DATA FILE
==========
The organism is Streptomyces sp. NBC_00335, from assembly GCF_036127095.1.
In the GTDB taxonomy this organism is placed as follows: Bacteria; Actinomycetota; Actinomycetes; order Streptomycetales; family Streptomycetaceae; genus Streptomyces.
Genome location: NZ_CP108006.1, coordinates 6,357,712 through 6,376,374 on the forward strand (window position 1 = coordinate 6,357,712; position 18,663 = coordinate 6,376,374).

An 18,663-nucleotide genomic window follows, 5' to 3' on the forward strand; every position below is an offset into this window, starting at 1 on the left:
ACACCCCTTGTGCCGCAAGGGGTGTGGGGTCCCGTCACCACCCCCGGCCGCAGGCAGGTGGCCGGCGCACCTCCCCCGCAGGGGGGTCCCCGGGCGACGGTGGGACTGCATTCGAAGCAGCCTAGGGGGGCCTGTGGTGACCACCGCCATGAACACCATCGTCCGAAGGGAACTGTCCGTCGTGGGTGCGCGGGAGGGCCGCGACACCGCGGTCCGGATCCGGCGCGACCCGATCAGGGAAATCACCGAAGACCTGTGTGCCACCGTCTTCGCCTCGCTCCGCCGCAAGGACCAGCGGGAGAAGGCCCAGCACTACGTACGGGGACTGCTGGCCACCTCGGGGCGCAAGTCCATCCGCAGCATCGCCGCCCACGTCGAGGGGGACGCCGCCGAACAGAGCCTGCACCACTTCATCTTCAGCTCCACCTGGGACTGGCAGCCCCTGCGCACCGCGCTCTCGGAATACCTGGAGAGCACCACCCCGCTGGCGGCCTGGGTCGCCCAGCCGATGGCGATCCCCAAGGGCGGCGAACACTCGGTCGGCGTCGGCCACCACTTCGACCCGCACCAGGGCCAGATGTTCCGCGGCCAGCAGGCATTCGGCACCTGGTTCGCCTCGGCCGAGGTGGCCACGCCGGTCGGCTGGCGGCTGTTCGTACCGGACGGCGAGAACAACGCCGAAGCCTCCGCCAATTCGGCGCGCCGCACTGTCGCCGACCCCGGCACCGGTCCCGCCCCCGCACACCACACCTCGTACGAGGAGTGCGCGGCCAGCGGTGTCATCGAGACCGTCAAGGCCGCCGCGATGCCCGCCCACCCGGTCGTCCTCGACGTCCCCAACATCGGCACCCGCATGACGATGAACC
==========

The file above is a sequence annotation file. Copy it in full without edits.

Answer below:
The organism is Streptomyces sp. NBC_00335, from assembly GCF_036127095.1.
In the GTDB taxonomy this organism is placed as follows: Bacteria; Actinomycetota; Actinomycetes; order Streptomycetales; family Streptomycetaceae; genus Streptomyces.
Genome location: NZ_CP108006.1, coordinates 6,357,712 through 6,376,374 on the forward strand (window position 1 = coordinate 6,357,712; position 18,663 = coordinate 6,376,374).

An 18,663-nucleotide genomic window follows, 5' to 3' on the forward strand; every position below is an offset into this window, starting at 1 on the left:
ACACCCCTTGTGCCGCAAGGGGTGTGGGGTCCCGTCACCACCCCCGGCCGCAGGCAGGTGGCCGGCGCACCTCCCCCGCAGGGGGGTCCCCGGGCGACGGTGGGACTGCATTCGAAGCAGCCTAGGGGGGCCTGTGGTGACCACCGCCATGAACACCATCGTCCGAAGGGAACTGTCCGTCGTGGGTGCGCGGGAGGGCCGCGACACCGCGGTCCGGATCCGGCGCGACCCGATCAGGGAAATCACCGAAGACCTGTGTGCCACCGTCTTCGCCTCGCTCCGCCGCAAGGACCAGCGGGAGAAGGCCCAGCACTACGTACGGGGACTGCTGGCCACCTCGGGGCGCAAGTCCATCCGCAGCATCGCCGCCCACGTCGAGGGGGACGCCGCCGAACAGAGCCTGCACCACTTCATCTTCAGCTCCACCTGGGACTGGCAGCCCCTGCGCACCGCGCTCTCGGAATACCTGGAGAGCACCACCCCGCTGGCGGCCTGGGTCGCCCAGCCGATGGCGATCCCCAAGGGCGGCGAACACTCGGTCGGCGTCGGCCACCACTTCGACCCGCACCAGGGCCAGATGTTCCGCGGCCAGCAGGCATTCGGCACCTGGTTCGCCTCGGCCGAGGTGGCCACGCCGGTCGGCTGGCGGCTGTTCGTACCGGACGGCGAGAACAACGCCGAAGCCTCCGCCAATTCGGCGCGCCGCACTGTCGCCGACCCCGGCACCGGTCCCGCCCCCGCACACCACACCTCGTACGAGGAGTGCGCGGCCAGCGGTGTCATCGAGACCGTCAAGGCCGCCGCGATGCCCGCCCACCCGGTCGTCCTCGACGTCCCCAACATCGGCACCCGCATGACGATGAACC